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David Beckham is swarmed by 10,000 mosquitoes in new campaign against malaria

The former footballer stars in a new campaign filmed by Ridley Scott

Chloe Best

David Beckham is supporting a global campaign to help raise awareness of the deadly impact of malaria. The father-of-four appears to be attacked by 10,000 mosquitoes in the new video, which was filmed by director Ridley Scott, and highlights how thousands of people still lose their lives to the disease each year.

The retired footballer is confined in a small glass box and "under attack" by a swarm of mosquitoes in the clip, which has been released as part of the So Millions Can Live campaign. The initiative aims to help to eradicate malaria and show that it can be prevented. "We can be the generation that ends it for good, malaria must die so millions can live," David says in the campaign video.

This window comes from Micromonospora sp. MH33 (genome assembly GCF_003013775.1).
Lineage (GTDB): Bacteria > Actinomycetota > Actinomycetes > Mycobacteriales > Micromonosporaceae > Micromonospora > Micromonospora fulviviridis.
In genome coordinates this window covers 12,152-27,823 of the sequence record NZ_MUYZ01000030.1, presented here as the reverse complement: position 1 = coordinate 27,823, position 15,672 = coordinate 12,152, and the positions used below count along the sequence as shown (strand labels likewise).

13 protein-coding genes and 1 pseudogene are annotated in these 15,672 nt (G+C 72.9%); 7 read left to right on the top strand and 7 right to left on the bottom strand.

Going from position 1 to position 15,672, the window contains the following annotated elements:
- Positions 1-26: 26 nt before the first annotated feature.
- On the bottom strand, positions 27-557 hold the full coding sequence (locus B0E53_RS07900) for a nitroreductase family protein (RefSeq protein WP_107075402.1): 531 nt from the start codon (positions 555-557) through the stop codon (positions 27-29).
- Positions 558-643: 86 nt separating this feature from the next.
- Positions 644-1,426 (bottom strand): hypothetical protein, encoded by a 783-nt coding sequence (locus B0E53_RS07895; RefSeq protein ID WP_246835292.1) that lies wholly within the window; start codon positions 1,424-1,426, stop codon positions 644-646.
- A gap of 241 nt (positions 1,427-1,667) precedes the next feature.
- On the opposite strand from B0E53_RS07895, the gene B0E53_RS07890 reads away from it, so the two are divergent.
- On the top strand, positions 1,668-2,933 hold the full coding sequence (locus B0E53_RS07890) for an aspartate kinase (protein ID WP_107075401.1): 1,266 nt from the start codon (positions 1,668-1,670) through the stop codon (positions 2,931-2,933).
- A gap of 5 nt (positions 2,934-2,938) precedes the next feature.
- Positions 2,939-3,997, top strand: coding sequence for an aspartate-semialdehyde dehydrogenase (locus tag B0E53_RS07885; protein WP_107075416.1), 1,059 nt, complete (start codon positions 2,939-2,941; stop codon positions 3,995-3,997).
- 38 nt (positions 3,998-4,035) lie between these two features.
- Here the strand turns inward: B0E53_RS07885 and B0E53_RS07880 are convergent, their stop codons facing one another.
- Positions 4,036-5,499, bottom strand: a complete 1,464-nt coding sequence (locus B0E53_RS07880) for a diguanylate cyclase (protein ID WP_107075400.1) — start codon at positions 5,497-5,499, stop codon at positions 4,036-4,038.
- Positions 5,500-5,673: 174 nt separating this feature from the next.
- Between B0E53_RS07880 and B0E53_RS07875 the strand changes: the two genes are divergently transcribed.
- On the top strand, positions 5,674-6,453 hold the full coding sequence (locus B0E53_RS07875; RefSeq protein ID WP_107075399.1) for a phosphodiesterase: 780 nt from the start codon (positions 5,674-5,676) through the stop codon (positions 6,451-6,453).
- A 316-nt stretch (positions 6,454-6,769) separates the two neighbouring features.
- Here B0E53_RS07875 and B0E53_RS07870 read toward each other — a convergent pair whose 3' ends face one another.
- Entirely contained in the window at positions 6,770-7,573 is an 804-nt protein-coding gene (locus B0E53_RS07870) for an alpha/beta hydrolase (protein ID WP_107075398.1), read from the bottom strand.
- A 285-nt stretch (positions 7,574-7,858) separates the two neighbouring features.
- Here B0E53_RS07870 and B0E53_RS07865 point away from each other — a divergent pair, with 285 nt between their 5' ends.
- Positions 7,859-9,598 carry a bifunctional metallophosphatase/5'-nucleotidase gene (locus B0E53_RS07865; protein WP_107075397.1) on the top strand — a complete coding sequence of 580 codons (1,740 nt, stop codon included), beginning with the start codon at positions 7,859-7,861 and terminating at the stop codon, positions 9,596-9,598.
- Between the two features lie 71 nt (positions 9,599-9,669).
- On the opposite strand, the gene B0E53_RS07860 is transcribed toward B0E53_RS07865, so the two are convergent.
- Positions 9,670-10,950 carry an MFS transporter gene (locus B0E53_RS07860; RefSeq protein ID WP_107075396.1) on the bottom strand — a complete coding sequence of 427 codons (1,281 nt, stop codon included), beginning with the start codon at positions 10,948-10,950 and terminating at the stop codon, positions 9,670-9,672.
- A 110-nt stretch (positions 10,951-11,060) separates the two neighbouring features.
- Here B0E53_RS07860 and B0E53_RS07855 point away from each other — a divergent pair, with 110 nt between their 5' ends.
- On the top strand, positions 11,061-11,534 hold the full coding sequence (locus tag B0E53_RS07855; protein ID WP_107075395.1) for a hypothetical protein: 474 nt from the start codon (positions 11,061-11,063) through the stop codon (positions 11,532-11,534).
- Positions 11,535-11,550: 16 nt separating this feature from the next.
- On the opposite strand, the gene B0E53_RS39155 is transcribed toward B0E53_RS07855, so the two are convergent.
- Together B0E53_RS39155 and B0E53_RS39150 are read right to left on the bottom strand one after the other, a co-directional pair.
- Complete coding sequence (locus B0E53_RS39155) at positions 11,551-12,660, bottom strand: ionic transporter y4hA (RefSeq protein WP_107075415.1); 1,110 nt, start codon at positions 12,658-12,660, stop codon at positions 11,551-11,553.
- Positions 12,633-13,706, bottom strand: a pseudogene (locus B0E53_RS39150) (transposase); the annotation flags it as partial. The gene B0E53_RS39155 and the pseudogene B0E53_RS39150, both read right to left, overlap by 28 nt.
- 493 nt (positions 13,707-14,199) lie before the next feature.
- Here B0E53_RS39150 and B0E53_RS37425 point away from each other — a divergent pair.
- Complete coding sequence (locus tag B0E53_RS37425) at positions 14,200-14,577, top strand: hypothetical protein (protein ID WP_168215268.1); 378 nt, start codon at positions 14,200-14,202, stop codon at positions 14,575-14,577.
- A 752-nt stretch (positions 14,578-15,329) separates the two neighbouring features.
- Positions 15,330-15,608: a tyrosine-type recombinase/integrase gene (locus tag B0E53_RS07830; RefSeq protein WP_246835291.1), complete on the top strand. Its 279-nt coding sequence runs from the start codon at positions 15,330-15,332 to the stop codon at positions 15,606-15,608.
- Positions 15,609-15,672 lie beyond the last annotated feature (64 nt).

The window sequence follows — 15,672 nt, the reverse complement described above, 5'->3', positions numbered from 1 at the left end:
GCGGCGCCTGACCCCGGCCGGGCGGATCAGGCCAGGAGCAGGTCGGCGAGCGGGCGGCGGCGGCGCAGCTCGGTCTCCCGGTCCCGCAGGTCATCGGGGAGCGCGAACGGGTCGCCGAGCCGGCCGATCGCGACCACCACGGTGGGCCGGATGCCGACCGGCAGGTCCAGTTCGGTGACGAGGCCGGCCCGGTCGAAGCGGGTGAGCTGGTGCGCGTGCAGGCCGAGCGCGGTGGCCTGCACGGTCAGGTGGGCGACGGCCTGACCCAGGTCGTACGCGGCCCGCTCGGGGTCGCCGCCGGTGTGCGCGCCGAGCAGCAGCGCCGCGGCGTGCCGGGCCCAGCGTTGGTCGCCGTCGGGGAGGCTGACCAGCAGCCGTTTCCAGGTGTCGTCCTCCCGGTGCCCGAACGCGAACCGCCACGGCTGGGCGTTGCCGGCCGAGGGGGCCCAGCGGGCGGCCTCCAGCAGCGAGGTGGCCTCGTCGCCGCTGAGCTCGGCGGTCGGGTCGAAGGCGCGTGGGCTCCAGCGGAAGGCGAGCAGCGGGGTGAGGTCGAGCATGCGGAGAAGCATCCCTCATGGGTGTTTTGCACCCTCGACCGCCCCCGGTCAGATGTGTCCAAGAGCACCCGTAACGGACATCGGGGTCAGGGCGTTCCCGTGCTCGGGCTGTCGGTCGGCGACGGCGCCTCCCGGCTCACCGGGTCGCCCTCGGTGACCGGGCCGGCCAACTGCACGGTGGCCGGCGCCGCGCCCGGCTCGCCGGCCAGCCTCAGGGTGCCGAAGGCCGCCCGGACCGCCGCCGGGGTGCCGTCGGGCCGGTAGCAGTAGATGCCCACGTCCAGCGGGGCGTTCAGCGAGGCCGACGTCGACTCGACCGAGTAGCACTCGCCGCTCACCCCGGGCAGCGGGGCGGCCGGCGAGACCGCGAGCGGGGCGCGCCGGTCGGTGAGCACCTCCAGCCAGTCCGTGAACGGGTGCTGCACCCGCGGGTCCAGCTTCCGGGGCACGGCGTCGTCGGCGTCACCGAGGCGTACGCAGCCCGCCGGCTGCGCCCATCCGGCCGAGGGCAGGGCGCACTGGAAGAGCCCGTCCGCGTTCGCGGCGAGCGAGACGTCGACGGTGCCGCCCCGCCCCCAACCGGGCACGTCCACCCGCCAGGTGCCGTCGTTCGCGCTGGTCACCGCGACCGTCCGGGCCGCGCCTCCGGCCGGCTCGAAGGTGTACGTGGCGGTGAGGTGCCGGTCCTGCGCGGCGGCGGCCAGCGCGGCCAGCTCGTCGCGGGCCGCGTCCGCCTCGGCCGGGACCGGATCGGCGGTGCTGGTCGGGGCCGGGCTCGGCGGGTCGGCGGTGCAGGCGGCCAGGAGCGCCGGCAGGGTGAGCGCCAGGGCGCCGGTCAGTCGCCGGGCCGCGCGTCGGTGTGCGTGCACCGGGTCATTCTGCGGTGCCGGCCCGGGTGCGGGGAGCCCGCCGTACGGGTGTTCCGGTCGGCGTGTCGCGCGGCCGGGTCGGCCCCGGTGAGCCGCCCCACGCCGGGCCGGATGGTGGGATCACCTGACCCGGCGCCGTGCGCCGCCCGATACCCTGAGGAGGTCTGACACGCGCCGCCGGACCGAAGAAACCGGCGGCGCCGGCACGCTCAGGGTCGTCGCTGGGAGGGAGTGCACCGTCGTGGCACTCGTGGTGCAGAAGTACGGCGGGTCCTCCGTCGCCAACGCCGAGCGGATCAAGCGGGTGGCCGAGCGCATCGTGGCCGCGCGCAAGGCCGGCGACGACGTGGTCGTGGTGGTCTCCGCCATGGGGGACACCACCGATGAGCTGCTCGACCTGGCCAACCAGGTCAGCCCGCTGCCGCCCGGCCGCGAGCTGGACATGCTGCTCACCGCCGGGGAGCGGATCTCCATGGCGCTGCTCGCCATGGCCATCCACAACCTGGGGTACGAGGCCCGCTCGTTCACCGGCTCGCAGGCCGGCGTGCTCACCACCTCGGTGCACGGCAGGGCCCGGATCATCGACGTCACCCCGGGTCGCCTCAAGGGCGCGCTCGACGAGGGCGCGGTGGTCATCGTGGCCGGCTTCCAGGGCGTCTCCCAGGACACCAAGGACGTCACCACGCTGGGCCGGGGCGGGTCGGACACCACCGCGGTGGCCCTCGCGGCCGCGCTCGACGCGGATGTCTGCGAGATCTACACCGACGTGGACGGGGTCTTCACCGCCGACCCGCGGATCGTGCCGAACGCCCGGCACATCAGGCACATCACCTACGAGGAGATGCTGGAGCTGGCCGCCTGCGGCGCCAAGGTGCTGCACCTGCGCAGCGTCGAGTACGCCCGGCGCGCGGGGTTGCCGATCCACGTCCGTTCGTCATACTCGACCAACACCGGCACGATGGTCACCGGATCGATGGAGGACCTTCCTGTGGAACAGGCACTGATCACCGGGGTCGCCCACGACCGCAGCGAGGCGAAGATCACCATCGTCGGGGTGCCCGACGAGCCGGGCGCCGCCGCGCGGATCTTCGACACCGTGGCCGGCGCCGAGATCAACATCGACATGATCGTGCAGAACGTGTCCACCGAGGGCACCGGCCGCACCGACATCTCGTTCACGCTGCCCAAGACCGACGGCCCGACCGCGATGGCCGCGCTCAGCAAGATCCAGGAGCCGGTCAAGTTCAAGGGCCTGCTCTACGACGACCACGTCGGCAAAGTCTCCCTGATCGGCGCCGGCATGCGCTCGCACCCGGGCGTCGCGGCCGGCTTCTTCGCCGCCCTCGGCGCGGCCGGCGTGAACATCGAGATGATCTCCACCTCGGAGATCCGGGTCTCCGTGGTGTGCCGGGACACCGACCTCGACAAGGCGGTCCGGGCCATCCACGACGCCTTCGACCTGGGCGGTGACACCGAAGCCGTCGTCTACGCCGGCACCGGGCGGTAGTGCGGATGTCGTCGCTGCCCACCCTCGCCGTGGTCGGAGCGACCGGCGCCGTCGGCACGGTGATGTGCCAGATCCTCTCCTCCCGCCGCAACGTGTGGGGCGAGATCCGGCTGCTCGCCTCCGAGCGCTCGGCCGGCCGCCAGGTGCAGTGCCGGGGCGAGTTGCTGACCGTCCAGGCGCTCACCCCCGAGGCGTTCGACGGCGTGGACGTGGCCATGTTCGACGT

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David Beckham is supporting a new campaign against malaria

An estimated 216 million cases of malaria occurred worldwide in 2016, leading to 445,000 deaths, according to figures released by the World Health Organisation (WHO). While this figure has dropped from 237 million cases in 2010, the organisation says that the fight against malaria has "stalled" in recent years, partly due to a lack of funding.

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In a statement released to support the campaign, David said: "I've supported the malaria fight for over 15 years and it's been exciting to see the progress made to save lives, including millions of young children. As the mosquito film shows, these insects are annoying in places like the UK but in many parts of the world, a mosquito bite is terrifying and deadly, leading to malaria and the loss of a child's life every two minutes."

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The So Millions Can Live campaign was filmed by Ridley Scott

He added: "This is totally unacceptable, especially when we know how to prevent and cure it. That's why I'm standing with the millions who live with this threat every day. I urge Commonwealth leaders to be ready to take bold action when they meet in London in April and to unite to stop this disease in its tracks."

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